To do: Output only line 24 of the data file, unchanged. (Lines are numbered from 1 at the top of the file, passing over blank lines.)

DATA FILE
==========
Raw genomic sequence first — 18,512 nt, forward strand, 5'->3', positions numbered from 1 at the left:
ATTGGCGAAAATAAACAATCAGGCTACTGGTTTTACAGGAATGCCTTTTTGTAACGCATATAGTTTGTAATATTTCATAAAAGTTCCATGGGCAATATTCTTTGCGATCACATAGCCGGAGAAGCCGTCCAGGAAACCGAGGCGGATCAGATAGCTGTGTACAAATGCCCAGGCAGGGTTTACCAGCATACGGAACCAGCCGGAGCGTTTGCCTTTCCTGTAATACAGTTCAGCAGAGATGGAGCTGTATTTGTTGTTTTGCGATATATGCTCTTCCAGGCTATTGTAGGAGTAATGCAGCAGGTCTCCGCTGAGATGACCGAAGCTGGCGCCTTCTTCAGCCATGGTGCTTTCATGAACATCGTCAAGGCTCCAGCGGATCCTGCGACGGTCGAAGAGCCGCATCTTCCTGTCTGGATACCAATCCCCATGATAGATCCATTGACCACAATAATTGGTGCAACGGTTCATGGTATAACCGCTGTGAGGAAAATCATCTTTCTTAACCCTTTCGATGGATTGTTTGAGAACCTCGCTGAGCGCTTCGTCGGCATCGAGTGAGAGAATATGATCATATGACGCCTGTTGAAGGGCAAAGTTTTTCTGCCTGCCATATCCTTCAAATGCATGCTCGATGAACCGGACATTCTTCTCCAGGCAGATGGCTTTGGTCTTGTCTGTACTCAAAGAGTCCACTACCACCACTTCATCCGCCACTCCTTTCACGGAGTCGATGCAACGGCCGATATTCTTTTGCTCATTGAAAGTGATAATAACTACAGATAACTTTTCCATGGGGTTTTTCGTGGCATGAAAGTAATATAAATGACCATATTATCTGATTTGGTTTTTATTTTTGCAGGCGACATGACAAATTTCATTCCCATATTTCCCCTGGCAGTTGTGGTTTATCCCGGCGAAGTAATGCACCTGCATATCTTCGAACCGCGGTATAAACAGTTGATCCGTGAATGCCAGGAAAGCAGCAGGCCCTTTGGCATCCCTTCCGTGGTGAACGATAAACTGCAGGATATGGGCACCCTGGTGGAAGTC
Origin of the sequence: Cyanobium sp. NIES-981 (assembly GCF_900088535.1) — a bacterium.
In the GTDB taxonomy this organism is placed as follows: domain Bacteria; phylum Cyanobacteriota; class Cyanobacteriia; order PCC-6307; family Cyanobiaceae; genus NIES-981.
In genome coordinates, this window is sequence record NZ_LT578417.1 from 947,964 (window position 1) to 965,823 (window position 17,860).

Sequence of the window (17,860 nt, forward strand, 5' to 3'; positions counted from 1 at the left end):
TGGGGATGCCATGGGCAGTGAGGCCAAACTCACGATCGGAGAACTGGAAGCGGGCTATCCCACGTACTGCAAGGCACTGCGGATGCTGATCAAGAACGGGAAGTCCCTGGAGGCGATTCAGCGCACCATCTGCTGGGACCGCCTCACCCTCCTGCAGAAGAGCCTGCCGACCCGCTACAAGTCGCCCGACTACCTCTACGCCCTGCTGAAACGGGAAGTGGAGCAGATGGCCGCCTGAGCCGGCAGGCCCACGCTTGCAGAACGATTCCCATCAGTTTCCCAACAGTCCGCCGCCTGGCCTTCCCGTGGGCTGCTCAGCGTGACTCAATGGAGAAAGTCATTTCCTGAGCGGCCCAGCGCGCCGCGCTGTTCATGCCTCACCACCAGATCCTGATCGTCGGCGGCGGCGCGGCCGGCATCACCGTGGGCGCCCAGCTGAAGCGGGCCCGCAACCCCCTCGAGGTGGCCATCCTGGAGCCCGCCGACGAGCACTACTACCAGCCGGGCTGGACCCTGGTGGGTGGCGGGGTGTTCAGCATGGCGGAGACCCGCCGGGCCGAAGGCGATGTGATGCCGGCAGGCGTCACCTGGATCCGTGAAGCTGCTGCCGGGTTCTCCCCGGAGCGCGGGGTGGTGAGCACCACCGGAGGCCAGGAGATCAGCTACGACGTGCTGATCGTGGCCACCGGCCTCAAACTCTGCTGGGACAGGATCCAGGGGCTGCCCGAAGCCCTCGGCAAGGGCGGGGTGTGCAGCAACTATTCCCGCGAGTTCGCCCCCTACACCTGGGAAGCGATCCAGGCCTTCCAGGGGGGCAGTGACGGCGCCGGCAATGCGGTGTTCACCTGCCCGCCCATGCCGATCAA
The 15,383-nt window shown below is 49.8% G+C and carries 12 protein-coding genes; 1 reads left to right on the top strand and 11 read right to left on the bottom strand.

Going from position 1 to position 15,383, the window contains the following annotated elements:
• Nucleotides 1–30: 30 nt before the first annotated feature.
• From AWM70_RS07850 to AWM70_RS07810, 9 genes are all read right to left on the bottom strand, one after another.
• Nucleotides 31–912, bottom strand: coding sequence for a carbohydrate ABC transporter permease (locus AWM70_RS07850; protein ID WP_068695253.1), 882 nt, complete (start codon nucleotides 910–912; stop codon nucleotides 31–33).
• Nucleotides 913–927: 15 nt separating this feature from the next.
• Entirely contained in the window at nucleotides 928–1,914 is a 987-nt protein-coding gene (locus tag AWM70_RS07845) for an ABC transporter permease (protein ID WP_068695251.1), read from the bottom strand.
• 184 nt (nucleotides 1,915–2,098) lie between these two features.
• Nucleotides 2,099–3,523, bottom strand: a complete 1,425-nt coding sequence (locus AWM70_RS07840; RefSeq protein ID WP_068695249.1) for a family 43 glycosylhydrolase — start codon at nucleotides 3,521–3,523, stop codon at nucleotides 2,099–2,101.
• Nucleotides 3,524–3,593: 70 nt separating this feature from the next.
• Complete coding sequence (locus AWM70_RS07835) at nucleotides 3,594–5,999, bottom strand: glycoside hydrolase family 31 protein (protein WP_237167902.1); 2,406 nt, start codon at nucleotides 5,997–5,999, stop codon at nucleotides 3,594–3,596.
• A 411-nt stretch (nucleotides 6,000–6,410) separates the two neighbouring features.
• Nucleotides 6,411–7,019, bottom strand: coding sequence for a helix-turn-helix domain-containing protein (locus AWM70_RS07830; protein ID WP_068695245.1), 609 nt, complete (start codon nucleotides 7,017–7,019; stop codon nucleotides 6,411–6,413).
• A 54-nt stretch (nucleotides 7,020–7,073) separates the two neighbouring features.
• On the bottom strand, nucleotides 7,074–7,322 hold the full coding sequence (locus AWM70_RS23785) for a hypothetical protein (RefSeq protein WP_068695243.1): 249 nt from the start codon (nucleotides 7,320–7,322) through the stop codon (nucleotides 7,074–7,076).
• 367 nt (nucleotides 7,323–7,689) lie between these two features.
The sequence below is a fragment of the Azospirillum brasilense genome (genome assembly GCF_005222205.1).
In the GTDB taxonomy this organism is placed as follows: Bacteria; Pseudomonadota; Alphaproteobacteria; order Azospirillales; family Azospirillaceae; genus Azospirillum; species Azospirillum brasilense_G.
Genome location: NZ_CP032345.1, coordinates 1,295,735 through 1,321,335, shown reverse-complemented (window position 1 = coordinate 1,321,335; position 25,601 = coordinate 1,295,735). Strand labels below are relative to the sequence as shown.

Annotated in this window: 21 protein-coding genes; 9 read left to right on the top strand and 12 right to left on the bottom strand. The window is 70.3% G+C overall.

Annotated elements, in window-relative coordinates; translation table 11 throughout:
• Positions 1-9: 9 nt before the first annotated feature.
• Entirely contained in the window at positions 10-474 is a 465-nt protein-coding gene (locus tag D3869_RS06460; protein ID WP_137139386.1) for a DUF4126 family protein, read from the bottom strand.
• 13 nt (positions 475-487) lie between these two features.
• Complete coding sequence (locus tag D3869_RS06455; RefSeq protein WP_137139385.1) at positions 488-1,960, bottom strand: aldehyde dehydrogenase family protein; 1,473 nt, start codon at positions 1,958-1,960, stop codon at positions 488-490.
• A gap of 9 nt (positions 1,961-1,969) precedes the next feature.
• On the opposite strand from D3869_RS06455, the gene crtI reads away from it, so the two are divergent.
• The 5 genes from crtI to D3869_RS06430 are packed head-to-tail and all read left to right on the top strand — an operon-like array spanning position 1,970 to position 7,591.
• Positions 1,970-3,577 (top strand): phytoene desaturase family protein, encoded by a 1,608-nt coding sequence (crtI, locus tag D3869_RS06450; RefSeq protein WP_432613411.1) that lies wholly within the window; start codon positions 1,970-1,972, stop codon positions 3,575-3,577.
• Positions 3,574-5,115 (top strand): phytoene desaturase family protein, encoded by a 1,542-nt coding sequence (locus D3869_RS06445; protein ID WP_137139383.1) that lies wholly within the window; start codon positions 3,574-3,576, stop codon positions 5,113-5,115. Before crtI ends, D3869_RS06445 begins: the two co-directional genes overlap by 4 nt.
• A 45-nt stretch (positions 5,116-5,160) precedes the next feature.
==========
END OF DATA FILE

The sequence below is a fragment of the Azospirillum brasilense genome (genome assembly GCF_005222205.1).